Then, back to the Thornton for delicious dinners of roti, mahi-mahi, and shrimp creole. We even tried some of the local hot sauces, which nearly knocked off both the Captain and my anchor mate. (Too bad they're not Cajun, like some people!) This was, however, some major league hot sauce, and it seemed that the chutney was the only thing that could cool the heat. We bought some souvenirs, and Deb got a T-shirt. I was still bummed that the XLs didn't come in, but resolutely refused to buy an L. After almost too much fun, we headed back to Pacemaker about 8:45, and finally to bed at 10:30.

Thursday, October 3rd- Day 7
Norman Is. to Peter Is.

Up about 8:30, after very windy night and morning. (As it turns out, the wind scoops probably weren't necessary during most of the trip. When the wind really starts up, it turns the berths into wind tunnels. Besides, some people can't seem to get them tied down quickly or properly.) After Deb made her morning appearance in a new Willy T T-shirt, I had second thoughts about not having bought one. So, after the nagging of the crew became too much for me (I was doing them all a favor), Ed and I dinghy'd back over to the Thornton to get an "L" shirt.

With the crew finally quieted down, we departed anchorage about 11:30 for the nearby "Indians," an outcropping of pinnacles near Pelican Island that rise from the sea to provide excellent snorkeling and diving opportunities. With light winds again, we motored over, secured a day mooring, and Deb and the guys went in to check it out. Back aboard for a brief lunch of quesadillas, and then all of us took to the water to see the sights.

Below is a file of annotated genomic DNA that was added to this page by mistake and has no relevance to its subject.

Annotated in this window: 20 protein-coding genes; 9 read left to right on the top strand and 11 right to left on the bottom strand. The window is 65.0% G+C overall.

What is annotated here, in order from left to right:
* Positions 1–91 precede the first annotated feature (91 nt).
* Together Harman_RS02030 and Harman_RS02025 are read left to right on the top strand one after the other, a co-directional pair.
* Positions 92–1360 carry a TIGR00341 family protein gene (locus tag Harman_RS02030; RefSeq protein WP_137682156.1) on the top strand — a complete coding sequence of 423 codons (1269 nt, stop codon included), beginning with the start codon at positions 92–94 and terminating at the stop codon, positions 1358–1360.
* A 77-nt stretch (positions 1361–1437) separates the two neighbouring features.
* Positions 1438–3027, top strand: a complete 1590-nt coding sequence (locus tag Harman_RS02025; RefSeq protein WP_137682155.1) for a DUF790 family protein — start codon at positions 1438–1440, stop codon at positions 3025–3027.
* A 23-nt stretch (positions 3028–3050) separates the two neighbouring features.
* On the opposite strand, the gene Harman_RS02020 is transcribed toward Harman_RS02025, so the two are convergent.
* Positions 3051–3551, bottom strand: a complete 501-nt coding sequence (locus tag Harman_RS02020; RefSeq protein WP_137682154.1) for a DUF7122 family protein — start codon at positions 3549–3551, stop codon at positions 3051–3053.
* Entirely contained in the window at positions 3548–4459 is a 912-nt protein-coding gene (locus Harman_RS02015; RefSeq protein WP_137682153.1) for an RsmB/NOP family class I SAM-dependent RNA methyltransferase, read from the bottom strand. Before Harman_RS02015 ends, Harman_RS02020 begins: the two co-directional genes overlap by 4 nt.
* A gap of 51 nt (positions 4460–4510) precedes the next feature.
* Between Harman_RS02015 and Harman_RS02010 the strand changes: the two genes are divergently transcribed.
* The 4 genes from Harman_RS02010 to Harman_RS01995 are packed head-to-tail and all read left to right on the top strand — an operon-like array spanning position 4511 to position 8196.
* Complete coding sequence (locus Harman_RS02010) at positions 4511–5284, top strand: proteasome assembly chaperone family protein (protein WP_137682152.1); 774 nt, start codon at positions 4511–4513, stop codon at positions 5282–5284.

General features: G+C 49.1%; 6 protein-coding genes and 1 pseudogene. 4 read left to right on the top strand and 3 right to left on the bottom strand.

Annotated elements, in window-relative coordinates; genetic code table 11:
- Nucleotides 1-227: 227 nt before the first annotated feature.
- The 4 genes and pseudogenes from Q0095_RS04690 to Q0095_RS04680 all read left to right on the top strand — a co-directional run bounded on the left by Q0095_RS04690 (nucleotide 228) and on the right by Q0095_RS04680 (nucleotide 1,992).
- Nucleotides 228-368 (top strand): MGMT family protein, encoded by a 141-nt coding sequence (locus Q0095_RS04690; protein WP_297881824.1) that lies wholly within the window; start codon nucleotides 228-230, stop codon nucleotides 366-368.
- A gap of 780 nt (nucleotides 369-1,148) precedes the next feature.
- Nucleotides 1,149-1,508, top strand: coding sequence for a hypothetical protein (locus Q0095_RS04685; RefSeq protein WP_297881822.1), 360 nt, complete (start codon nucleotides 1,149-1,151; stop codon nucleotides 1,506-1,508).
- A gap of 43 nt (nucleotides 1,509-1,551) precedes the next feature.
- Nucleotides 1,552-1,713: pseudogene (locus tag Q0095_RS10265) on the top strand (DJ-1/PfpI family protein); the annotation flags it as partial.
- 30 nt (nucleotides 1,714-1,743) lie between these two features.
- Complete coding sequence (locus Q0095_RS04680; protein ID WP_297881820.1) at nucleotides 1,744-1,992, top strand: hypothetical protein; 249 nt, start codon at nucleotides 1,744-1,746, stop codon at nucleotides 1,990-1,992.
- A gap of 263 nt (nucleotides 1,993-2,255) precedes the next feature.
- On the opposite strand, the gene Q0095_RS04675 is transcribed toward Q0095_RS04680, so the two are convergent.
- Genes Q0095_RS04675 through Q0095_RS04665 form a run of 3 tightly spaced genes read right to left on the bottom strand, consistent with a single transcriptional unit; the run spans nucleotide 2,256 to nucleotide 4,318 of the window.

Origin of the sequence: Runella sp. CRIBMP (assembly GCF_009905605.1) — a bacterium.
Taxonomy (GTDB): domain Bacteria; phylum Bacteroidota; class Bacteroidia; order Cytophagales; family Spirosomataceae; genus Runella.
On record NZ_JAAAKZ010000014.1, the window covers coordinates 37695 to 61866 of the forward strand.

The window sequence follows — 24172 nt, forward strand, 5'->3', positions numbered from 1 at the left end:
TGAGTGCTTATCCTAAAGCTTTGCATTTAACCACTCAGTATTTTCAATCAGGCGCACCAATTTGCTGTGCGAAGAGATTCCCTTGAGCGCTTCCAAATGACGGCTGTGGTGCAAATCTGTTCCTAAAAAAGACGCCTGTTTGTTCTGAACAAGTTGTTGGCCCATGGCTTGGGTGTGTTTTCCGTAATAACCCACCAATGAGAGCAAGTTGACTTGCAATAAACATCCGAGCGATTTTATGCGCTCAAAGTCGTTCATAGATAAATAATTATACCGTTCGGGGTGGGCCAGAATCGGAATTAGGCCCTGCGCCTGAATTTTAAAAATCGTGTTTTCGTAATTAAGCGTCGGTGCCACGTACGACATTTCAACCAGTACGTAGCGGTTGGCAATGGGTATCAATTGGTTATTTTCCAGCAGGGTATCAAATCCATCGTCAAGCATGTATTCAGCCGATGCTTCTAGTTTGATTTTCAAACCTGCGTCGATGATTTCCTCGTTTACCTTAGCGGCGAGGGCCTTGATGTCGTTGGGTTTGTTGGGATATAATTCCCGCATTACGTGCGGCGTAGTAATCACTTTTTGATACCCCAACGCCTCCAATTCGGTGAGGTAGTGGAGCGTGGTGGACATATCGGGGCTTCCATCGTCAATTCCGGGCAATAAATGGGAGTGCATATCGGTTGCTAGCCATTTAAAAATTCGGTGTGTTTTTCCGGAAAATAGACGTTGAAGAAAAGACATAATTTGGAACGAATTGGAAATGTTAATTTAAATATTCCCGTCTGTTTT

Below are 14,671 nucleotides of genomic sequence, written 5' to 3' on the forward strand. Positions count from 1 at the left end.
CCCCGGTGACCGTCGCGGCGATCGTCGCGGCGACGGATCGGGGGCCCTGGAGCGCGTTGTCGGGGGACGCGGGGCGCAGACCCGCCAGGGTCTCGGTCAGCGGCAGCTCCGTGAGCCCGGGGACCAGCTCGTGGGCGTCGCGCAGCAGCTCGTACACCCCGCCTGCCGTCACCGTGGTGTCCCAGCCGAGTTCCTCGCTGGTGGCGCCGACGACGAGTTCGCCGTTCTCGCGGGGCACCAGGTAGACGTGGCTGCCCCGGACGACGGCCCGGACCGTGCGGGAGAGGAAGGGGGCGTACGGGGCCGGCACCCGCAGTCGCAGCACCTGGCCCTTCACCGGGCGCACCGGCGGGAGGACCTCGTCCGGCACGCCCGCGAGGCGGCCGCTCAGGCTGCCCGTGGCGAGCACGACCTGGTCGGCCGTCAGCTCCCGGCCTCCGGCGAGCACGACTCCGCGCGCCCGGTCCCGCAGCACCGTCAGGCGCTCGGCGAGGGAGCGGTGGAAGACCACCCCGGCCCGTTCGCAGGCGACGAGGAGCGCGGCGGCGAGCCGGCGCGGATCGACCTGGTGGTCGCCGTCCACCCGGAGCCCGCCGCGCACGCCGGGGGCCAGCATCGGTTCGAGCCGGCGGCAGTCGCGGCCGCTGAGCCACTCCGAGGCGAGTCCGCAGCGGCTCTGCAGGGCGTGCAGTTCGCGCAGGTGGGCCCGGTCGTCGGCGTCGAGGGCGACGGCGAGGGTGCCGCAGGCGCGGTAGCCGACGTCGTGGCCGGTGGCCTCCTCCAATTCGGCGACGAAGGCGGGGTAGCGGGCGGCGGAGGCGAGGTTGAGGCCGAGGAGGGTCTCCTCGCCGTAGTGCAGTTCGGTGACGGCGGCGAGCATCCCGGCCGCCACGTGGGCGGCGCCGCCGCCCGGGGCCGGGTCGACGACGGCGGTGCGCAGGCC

Overall, we had some great snorkeling, with sightings of a few jellies and lots of fish. Ed even had a thong swim right past his face! Finally, back to boat and headed out for Deadman's Bay on Peter Island about 3:30.

Arrived about 4:15, anchored, and Marge, Ed and I went ashore to explore and check on T-shirts and provisions. We noticed the beach bar/restaurant was open, but wasn't doing any business. We hiked up to the resort, but truck out on the T-shirts too (they never seem to have any of the cool shirts left in XL by this time of year). Marge was able to talk the desk clerk at the resort into selling her a pint of milk. Back to the boat. Since we'd really expected to eat ashore more often, the supplies were dwindling a bit, so pot luck became the bill of fare that evening.

Friday, October 4th - Last Day